The next film to leave a profound impact on Tillman was, The Godfather, directed by Francis Ford Coppola. This would mark the beginning of a great story about a distinguished Fiskite. In 1977, shortly after Tillman helped his team to the SIAC Football Conference Championship, his football career was shorten. Tillman was well on his way to becoming a professional athlete, however, God had other plans. In 1985, Tillman's entertainment career began after meeting the great George Henry Jackson, the famous writer of “Down Home Blues”, “Old Time Rock and Roll”, “One Bad Apple”, just to name a few. lt was through George Jackson, that Tillman would meet Patty LaBelle, Bobby Womack, Johnnie Taylor, Wilson Pickett, and Chipp Moman.
In 1987, Tillman saw Director/Writer, Spike Lee on Entertainment Tonight. This inspired Tillman to write The Son of Shaft. He began the making of the movie The Son of Shaft. Tillman was faced with opposition for the title use of Shaft. He later moved on to write the movie, Midnight Train to Georgia. In 1989, Tillman met Lon Fontain, a great choreographer who assisted him in meeting Gladys Knight. ln 1992, Tillman presented the screenplay Midnight Train to Georgia, to Gladys Knight while in Memphis performing during the Memphis in May. Ms. Knight was very impressed with the script. Tillman's next writing venture was, The Last Buffalo Soldier. After conversing with his cousin from Port Gibson, Mississippi regarding this venture, Tillman received letters from General Colin Powell, Commander Field Potts of The Last Buffalo Soldier Museum in Kansas City, MO.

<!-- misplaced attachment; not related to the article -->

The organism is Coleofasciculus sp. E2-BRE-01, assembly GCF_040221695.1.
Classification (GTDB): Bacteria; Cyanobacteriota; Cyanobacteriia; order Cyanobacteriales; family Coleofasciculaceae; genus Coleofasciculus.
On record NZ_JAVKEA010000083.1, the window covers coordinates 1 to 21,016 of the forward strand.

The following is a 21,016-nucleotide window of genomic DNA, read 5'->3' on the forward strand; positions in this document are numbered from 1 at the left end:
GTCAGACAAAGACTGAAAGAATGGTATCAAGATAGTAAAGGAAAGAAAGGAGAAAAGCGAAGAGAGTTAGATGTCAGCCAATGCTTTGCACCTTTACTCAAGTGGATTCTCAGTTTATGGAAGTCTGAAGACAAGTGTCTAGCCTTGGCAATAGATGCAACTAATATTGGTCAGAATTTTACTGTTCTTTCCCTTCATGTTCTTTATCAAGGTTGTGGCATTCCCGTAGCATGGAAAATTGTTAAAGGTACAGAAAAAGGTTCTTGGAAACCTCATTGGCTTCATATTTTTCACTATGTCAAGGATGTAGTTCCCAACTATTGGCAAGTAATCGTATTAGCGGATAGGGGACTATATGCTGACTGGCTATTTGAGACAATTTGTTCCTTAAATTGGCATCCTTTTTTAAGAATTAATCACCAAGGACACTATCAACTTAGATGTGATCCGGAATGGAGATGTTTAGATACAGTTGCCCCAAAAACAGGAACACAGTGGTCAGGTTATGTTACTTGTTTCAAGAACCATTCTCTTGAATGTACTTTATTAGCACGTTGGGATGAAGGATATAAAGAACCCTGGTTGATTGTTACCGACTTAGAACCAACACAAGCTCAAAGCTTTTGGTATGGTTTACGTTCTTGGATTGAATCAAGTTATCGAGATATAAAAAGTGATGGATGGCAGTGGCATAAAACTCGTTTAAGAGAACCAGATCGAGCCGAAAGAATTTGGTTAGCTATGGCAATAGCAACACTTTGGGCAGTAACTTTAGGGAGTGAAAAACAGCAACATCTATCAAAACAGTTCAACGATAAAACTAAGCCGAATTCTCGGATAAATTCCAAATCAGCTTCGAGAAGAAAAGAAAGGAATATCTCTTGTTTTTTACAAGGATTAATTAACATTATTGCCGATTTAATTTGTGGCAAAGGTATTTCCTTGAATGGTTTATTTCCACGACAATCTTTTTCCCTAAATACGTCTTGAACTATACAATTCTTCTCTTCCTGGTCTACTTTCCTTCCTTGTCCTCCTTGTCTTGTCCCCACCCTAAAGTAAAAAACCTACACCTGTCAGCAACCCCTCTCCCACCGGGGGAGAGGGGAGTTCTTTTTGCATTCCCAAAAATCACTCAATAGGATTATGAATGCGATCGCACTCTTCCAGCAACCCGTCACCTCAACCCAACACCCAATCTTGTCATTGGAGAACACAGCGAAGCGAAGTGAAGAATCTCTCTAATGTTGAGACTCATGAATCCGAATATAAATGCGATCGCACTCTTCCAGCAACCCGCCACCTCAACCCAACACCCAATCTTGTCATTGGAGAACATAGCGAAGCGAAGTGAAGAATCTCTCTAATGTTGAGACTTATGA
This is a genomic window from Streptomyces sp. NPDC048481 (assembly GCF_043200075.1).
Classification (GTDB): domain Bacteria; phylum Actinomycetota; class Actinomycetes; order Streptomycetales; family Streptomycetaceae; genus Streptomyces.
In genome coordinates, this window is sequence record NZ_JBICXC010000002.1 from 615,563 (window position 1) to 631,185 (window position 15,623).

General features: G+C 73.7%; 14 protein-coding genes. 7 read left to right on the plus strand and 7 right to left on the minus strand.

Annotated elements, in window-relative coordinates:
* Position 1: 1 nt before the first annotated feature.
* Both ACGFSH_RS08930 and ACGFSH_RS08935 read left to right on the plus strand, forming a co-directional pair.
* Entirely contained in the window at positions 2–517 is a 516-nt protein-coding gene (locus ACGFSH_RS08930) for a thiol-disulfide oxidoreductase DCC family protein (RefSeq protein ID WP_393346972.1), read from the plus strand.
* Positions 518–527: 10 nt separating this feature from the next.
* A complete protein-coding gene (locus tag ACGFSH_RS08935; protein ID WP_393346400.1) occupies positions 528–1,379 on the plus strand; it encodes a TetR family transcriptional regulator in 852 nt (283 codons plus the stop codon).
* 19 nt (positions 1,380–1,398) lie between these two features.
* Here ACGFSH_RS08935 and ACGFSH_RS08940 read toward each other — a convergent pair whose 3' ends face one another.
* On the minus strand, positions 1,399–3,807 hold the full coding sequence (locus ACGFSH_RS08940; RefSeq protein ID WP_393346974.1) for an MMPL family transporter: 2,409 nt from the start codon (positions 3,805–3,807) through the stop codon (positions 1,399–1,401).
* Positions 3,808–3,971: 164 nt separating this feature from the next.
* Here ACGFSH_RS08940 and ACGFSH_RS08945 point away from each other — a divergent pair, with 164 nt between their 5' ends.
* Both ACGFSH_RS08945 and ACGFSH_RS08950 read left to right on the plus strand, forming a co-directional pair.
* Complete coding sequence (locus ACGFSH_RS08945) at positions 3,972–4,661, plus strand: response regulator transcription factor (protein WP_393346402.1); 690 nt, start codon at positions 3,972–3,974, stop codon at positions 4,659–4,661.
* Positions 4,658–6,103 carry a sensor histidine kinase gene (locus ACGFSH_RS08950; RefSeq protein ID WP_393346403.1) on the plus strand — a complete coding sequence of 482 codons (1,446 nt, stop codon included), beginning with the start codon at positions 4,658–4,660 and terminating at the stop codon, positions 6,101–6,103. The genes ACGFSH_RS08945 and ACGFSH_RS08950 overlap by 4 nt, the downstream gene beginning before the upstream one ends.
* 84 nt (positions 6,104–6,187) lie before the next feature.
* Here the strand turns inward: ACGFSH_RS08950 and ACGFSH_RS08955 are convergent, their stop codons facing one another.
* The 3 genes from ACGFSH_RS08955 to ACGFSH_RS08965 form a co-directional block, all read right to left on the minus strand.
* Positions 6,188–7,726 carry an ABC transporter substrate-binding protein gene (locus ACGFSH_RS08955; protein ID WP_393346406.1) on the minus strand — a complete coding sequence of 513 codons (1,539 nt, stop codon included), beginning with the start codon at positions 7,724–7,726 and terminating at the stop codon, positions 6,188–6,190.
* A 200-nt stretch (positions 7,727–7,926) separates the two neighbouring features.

In the beginning stages of Tillman's career he had the pleasure of meeting James Earl Jones, who was in Memphis, filming The Familv Thing. Tillman played the role of a bartender in this film. Mr. Jones after meeting and conversing with Tillman was impressed by the script of The Last Buffalo Soldier. Mr. Jones encouraged Tillman, and autographed the script. Tillman prepared himself by visiting several horseback riding clubs, and educating himself. It was then that he sought to make the pilot for The Last Buffalo Soldier.